|Solar Quartz Necklace set available on Artfire|
I try very hard not to use plated anything in my work, although sometimes some findings may slip through, or I may use them in cases where I can't find anything comparable in a better material. This is because the plating on an electroplated item is pretty quick to come off, leaving an item so dingy-looking it's only fit for the trash. I have been using gold filled for years because the cost of solid gold is absolutely prohibitive; and fairly recently silver filled wire, chain and findings have become readily available.
The process of plating involves placing a base metal item into a bath that includes gold/silver material, then running an electric current through the item, causing the gold/silver molecules to adhere to the metal. This means that your plated item has a gold/silver layer that is several molecules thick. The process of plating is not regulated in any way, which means the quality of that metal layer is questionable.
I sort of hate the term "gold filled" because it sounds like something else is filled with a gold core, when actually the opposite is true. It's a layer of gold or sterling that is heat- and pressure-bonded onto a core of another metal, usually brass or sometimes copper. The Federal Trade Commission does regulate what metals can be called filled, the minimum quantity being 1/20th the weight of the item for gold and 1/10th for silver (although you will see 1/20 silver as well). That means that the precious metal layer is hundreds of times thicker than plated and it should stand up to years and years of wear, even in a chainmaille piece where there is constant friction against neighboring links. Consequently you can trust that the quality of a gold- or silver-filled item is uniform. If you see a 1/20 or 1/10 stamp on an item that means it's filled (.925 means it's sterling silver). This layer is thick enough to stand up to tumble polishing, buffing, even some light etching.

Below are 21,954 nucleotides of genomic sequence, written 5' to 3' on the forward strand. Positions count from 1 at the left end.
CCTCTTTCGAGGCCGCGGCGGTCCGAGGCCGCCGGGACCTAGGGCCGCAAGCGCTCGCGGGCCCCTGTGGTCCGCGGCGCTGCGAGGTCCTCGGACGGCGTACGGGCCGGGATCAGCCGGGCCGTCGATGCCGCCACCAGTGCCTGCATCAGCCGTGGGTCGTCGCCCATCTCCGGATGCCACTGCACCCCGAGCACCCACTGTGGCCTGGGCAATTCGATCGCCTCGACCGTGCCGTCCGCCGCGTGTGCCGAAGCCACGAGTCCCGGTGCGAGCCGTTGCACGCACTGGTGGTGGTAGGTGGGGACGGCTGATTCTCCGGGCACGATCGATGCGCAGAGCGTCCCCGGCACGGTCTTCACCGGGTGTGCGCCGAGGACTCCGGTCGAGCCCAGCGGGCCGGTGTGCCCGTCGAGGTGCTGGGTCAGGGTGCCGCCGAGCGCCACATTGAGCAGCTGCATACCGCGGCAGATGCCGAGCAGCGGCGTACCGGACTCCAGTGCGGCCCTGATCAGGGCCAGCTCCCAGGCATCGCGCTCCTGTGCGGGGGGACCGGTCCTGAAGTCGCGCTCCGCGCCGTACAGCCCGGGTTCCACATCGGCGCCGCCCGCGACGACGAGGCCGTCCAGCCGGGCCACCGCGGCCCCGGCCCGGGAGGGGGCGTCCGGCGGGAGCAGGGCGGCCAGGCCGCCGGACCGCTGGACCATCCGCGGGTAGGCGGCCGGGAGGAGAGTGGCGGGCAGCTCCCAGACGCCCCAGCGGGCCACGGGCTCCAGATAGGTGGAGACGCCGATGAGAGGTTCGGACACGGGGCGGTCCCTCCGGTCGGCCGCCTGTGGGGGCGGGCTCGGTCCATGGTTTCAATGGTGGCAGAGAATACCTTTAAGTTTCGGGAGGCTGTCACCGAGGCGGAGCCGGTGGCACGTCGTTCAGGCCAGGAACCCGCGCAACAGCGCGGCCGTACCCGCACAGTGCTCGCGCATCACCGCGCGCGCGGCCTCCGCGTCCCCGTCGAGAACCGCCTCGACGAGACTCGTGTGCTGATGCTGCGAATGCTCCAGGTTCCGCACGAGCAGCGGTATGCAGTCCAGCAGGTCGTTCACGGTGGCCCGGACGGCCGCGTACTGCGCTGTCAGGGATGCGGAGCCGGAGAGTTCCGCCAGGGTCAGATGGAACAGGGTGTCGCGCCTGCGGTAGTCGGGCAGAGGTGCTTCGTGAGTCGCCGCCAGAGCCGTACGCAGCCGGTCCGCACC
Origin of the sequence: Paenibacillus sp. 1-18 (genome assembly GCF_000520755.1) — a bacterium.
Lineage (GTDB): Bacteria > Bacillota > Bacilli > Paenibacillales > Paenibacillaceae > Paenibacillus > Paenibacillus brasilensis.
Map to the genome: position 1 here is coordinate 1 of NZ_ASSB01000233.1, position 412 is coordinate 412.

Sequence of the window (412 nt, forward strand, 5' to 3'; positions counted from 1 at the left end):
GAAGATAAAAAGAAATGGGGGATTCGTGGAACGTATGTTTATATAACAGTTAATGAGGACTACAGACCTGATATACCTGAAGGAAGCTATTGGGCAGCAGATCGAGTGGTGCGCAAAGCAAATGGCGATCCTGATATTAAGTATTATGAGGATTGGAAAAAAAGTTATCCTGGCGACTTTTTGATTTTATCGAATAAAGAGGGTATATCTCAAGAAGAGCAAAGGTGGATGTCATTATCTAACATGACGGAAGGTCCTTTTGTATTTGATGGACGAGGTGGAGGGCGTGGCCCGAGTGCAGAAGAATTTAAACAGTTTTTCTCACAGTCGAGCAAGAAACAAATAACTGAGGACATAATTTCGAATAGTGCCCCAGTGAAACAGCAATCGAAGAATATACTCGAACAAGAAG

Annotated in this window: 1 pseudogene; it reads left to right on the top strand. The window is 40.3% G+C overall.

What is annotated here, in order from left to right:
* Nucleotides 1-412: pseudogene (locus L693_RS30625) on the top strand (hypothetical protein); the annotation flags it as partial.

The cost of silver filled wire is about two thirds the cost of solid sterling. That means an item that is virtually identical to full sterling, but much more affordable, and I'm very excited to be able to pass those savings on to you.
It should be noted that silver filled is sterling and will tarnish, and is therefore covered under our tarnishable metals lifetime care policy, which can be found here: http://youvegotmaille.net/materials
The one notable thing that silver filled is not as good for is soldering, which I hope to do more of, so I will continue to use Argentium and sometimes sterling for that. More about that in a later blog post, there are some exciting developments on that front. Stay tuned :)